When Raskolnikov is under the sway of rationalism and corrupting ways of thinking, this also is indicated by Dostoevsky by attributing to him negative reactions to water similar to those of Svidrigaylov. In Raskolnikov, however, the battle is not definitely lost. A conflict still rages between his former self—which did have contact with other people and understood the beauty of the river, the cathedral (representing the traditional, religious, and emotional forces), and water—and the new, rationalistic self, which is responsible for the murder and for his inner desiccation.... There is still left in Raskolnikov an instinctive reaction to water (and to beauty) as an instrument of life, although this receptivity, which had been full-blown and characteristic of him in his childhood, is now in his student days overlaid by the utilitarian and rationalistic theories....
But Raskolnikov also realizes that his trends of thought have banished him, like Cain, from the brotherhood of men and clouded his right and ability to enjoy beauty and the beneficent influences of life symbolized by water; hence his perplexity and conflict....
Related to the many references to the river and rain, and often closely associated with them, are two other groups of symbolic imagery: that of vegetation (shrubbery, leaves, bushes, flowers, and greenness in general) and that of the sun (and the related images of light and air).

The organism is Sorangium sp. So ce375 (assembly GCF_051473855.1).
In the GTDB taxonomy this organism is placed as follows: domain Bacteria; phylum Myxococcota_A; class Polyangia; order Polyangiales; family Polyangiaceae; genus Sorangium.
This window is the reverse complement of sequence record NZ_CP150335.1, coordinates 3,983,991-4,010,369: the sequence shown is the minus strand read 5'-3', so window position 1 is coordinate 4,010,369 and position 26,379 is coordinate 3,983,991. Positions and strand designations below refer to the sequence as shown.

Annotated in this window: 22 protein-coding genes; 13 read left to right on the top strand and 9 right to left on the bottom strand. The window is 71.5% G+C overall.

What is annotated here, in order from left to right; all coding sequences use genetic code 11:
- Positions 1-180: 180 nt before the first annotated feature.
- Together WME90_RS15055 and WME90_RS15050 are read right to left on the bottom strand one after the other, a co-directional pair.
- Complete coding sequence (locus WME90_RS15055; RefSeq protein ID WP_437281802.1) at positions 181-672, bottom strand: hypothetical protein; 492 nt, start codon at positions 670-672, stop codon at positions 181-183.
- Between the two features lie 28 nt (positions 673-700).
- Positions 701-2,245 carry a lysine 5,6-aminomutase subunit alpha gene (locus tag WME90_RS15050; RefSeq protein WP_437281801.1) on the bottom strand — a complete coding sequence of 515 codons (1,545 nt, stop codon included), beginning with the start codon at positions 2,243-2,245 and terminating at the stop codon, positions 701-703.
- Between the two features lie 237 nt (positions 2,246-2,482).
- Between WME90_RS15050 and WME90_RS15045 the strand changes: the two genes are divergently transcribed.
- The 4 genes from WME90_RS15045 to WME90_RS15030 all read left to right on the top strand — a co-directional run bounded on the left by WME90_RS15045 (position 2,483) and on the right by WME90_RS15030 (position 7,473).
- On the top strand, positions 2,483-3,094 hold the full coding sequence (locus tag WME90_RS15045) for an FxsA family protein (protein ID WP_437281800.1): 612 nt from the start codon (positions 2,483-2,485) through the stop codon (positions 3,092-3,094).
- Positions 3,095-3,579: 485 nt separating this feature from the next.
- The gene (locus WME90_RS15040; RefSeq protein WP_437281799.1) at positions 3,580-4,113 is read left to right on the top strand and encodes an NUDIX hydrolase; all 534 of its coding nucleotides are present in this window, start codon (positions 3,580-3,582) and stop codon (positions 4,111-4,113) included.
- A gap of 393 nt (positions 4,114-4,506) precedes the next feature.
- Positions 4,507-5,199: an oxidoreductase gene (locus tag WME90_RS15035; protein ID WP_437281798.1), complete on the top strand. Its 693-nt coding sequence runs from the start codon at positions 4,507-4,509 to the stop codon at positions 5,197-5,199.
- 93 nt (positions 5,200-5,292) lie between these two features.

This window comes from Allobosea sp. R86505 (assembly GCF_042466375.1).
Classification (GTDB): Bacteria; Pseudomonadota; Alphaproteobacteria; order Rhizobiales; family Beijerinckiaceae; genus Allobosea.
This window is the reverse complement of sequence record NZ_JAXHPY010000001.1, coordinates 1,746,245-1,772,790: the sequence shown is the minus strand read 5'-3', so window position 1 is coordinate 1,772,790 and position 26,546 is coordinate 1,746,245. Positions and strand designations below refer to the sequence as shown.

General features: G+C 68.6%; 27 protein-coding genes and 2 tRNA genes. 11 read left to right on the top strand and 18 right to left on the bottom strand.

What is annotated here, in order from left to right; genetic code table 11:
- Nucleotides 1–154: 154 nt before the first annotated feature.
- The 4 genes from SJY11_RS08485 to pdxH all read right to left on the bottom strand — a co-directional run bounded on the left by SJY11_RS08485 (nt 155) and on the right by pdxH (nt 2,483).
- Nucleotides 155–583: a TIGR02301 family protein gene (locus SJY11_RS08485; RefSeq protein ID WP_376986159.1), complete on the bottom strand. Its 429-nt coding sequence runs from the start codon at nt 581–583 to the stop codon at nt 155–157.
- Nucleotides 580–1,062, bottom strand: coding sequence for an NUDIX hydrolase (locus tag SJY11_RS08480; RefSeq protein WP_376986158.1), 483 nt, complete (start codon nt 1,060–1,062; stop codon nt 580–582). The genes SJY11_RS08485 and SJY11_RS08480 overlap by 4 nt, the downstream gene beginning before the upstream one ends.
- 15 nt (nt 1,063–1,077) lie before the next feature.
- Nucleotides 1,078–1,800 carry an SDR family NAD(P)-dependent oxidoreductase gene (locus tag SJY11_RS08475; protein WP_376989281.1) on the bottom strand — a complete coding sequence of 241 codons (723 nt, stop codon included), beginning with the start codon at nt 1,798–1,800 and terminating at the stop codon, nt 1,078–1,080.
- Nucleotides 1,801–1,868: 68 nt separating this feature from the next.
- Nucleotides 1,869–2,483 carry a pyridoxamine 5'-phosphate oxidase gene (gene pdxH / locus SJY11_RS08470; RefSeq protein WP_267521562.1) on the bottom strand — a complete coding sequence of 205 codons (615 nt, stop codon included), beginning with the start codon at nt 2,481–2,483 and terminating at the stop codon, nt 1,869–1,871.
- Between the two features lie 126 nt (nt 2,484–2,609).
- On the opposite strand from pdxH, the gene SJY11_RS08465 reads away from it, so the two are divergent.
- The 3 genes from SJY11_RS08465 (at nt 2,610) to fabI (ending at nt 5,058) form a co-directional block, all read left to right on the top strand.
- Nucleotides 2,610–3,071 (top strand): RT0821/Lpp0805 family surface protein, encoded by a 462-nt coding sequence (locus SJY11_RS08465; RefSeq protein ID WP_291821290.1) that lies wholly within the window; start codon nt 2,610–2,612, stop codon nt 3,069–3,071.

In contrast to the dusty, hot, stifling, and crowded city, a fitting setting for Raskolnikov's oppressive and murderous thoughts, we find, for example, "the greenness and the freshness" of the Petersburg islands.... The natural surroundings reawakened in him the feelings of his youth, through which he came close to avoiding his crime and to finding regeneration without having to pass through the cycle of Crime and Punishment.....
By the same token, vegetation exercised the opposite effect on Svidrigaylov: it repelled him. In the inn on the night of his suicide, when he heard the leaves in the garden under his window, he thought, "How I hate the noise of trees at night in a storm and in darkness." Whereas Raskolnikov received a healthy warning during his short sleep "under a bush," Svidrigaylov uses the sordid setting of an amusement park which "had one spindly three-year-old Christmas tree and three small bushes" merely for vain distraction on the eve of his suicide, and contemplates killing himself under "a large bush drenched with rain." In him all positive elements had been rubbed out or transformed into evil.
Similar to water and vegetation, sunshine, light in general, and air are positive values, whereas darkness and lack of air are dangerous and deadening. The beauty of the cathedral flooded by sunlight ought to be felt and admired.... Before the murder, he looks up from the bridge at the "bright, red sunset" and is able to face the sun as well as the river with calm, but after the murder, "in the street it was again unbearably hot—not a drop of rain all during those days .... The sun flashed brightly in his eyes, so that it hurt him to look and his head was spinning round in good earnest—the usual sensation of a man in a fever who comes out into the street on a bright, sunny day." The sun is pleasant for a man in good spiritual health, but unbearable for a feverish creature of the dark, such as Raskolnikov had become....